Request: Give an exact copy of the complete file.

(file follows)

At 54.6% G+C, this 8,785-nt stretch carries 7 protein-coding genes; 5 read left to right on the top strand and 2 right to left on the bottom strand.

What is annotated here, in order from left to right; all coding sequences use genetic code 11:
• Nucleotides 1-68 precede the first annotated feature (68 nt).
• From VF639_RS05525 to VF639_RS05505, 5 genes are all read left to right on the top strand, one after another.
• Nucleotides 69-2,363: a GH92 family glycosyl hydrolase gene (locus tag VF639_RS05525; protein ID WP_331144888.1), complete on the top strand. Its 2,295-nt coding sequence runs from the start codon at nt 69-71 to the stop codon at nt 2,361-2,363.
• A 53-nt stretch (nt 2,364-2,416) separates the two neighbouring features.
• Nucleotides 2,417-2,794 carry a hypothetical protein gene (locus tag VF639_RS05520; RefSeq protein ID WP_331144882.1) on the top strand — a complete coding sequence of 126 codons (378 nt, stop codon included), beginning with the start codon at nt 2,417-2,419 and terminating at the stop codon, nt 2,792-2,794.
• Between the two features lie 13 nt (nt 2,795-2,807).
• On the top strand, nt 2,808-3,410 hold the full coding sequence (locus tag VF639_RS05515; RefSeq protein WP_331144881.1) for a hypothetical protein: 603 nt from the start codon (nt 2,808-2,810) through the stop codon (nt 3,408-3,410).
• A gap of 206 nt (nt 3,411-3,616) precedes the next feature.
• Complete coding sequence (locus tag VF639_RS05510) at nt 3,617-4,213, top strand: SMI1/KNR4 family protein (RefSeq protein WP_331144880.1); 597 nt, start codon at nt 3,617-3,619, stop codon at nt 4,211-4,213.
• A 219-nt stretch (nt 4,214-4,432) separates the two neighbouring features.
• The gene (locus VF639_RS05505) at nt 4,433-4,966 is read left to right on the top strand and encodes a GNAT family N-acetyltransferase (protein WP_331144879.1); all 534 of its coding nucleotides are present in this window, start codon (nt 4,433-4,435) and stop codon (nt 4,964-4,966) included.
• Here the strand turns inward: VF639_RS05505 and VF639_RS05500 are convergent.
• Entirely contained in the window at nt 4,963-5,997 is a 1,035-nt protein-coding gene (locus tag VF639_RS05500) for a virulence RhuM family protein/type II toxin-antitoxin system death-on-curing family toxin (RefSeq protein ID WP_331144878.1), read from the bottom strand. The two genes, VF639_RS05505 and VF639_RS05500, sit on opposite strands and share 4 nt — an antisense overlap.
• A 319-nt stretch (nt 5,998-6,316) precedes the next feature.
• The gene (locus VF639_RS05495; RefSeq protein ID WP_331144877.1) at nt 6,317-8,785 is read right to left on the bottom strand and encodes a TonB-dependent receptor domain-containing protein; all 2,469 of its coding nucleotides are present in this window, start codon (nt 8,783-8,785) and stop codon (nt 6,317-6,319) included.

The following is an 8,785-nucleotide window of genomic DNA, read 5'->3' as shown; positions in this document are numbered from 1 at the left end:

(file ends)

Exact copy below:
At 54.6% G+C, this 8,785-nt stretch carries 7 protein-coding genes; 5 read left to right on the top strand and 2 right to left on the bottom strand.

What is annotated here, in order from left to right; all coding sequences use genetic code 11:
• Nucleotides 1-68 precede the first annotated feature (68 nt).
• From VF639_RS05525 to VF639_RS05505, 5 genes are all read left to right on the top strand, one after another.
• Nucleotides 69-2,363: a GH92 family glycosyl hydrolase gene (locus tag VF639_RS05525; protein ID WP_331144888.1), complete on the top strand. Its 2,295-nt coding sequence runs from the start codon at nt 69-71 to the stop codon at nt 2,361-2,363.
• A 53-nt stretch (nt 2,364-2,416) separates the two neighbouring features.
• Nucleotides 2,417-2,794 carry a hypothetical protein gene (locus tag VF639_RS05520; RefSeq protein ID WP_331144882.1) on the top strand — a complete coding sequence of 126 codons (378 nt, stop codon included), beginning with the start codon at nt 2,417-2,419 and terminating at the stop codon, nt 2,792-2,794.
• Between the two features lie 13 nt (nt 2,795-2,807).
• On the top strand, nt 2,808-3,410 hold the full coding sequence (locus tag VF639_RS05515; RefSeq protein WP_331144881.1) for a hypothetical protein: 603 nt from the start codon (nt 2,808-2,810) through the stop codon (nt 3,408-3,410).
• A gap of 206 nt (nt 3,411-3,616) precedes the next feature.
• Complete coding sequence (locus tag VF639_RS05510) at nt 3,617-4,213, top strand: SMI1/KNR4 family protein (RefSeq protein WP_331144880.1); 597 nt, start codon at nt 3,617-3,619, stop codon at nt 4,211-4,213.
• A 219-nt stretch (nt 4,214-4,432) separates the two neighbouring features.
• The gene (locus VF639_RS05505) at nt 4,433-4,966 is read left to right on the top strand and encodes a GNAT family N-acetyltransferase (protein WP_331144879.1); all 534 of its coding nucleotides are present in this window, start codon (nt 4,433-4,435) and stop codon (nt 4,964-4,966) included.
• Here the strand turns inward: VF639_RS05505 and VF639_RS05500 are convergent.
• Entirely contained in the window at nt 4,963-5,997 is a 1,035-nt protein-coding gene (locus tag VF639_RS05500) for a virulence RhuM family protein/type II toxin-antitoxin system death-on-curing family toxin (RefSeq protein ID WP_331144878.1), read from the bottom strand. The two genes, VF639_RS05505 and VF639_RS05500, sit on opposite strands and share 4 nt — an antisense overlap.
• A 319-nt stretch (nt 5,998-6,316) precedes the next feature.
• The gene (locus VF639_RS05495; RefSeq protein ID WP_331144877.1) at nt 6,317-8,785 is read right to left on the bottom strand and encodes a TonB-dependent receptor domain-containing protein; all 2,469 of its coding nucleotides are present in this window, start codon (nt 8,783-8,785) and stop codon (nt 6,317-6,319) included.

The following is an 8,785-nucleotide window of genomic DNA, read 5'->3' as shown; positions in this document are numbered from 1 at the left end: